Thank you for sharing information about the Oregon plan, which presents a unique approach to managing healthcare resources. It's enlightening to learn about systems that aim to allocate medical funding in a way that maximizes efficacy and fairness across the board. The strategy of ranking treatments by priority and drawing a financial line to determine what gets funded is an intriguing model that strives for efficiency and equity in healthcare provision. I appreciate the thoughtfulness behind such a system, as it attempts to ensure that the most crucial treatments are accessible to everyone, rather than providing comprehensive coverage to a few while leaving others without any support.

However, the ethical implications of this system, particularly regarding treatments that fall below the line, such as liver transplants for alcoholics or experimental cancer treatments, raise significant concerns. It's a challenging ethical dilemma: on one hand, the system seeks to use limited resources wisely, focusing on treatments with the highest efficacy and benefit. On the other hand, it inevitably leads to tough decisions about who gets treatment and who doesn't, which can feel like a judgment on the value of certain lives or conditions.

The example of denying liver transplants for alcoholics or withholding experimental treatments for end-stage cancer patients highlights a critical ethical question: How do we reconcile the need to allocate resources efficiently with the moral imperative to treat all individuals with compassion and dignity, regardless of their circumstances?

I'm curious about your perspective on this ethical dimension. How do you view the balance between efficiency and fairness in this system, especially when it comes to decisions that could mean life or death for individuals whose treatments fall below the line? Is there a way to address these ethical concerns within the framework of such a prioritized funding system, or are there alternative approaches that might better navigate these complex moral waters?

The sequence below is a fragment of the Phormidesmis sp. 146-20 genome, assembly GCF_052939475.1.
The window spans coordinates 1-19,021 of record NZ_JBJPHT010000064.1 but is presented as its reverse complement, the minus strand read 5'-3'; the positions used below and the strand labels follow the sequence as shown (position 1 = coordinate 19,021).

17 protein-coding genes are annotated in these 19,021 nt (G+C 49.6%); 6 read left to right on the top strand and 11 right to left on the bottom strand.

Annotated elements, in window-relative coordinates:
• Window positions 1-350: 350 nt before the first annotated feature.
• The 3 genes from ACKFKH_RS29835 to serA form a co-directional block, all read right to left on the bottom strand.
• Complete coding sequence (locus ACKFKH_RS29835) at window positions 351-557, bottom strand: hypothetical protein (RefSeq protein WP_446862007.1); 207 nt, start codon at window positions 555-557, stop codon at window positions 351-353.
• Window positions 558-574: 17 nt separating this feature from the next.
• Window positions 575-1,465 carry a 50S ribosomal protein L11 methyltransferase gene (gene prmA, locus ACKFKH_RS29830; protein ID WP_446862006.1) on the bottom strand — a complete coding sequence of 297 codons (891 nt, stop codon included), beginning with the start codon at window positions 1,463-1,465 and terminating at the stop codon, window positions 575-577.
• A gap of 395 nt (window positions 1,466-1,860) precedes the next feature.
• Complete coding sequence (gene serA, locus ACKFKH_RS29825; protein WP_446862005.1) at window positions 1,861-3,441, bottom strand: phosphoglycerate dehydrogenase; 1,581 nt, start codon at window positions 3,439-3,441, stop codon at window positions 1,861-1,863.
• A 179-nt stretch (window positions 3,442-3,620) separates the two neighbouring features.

Well, typically the standard criticism of the Oregon plan is: "that's Healthcare rationing, I'm against that". However, anyone with a more in depth understanding of the topic realizes that the standard system also rations Healthcare, but instead of limiting the least efficacious treatments, it completely excludes whole sections of the population. Better IMO to exclude procedures than people.
"As usual... it depends."
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Re: Healthcare, is it a necessity or is it made into a necessity?

Post by LuckyR »

Sushan wrote: February 28th, 2024, 8:43 pm
LuckyR wrote: February 27th, 2024, 5:35 pm T1D is currently a chronic illness because insulin treatment is available, just like AIDS is currently a chronic disease because antiviral medications exist. However, before insulin treatment was discovered half of diabetics died within 2 years of diagnosis. Nope, it was definitely an acute illness. You may not remember when AIDS splashed onto the scene in the 80s, it made the Covid pandemic stress seem trivial. Folks were (rightly) freaked out by the acute illness that was AIDS, people understand that but perhaps haven't stopped to reassess that currently (especially among the young) HIV is viewed as a chronic illness that is "managed" with pills or an occasional injection.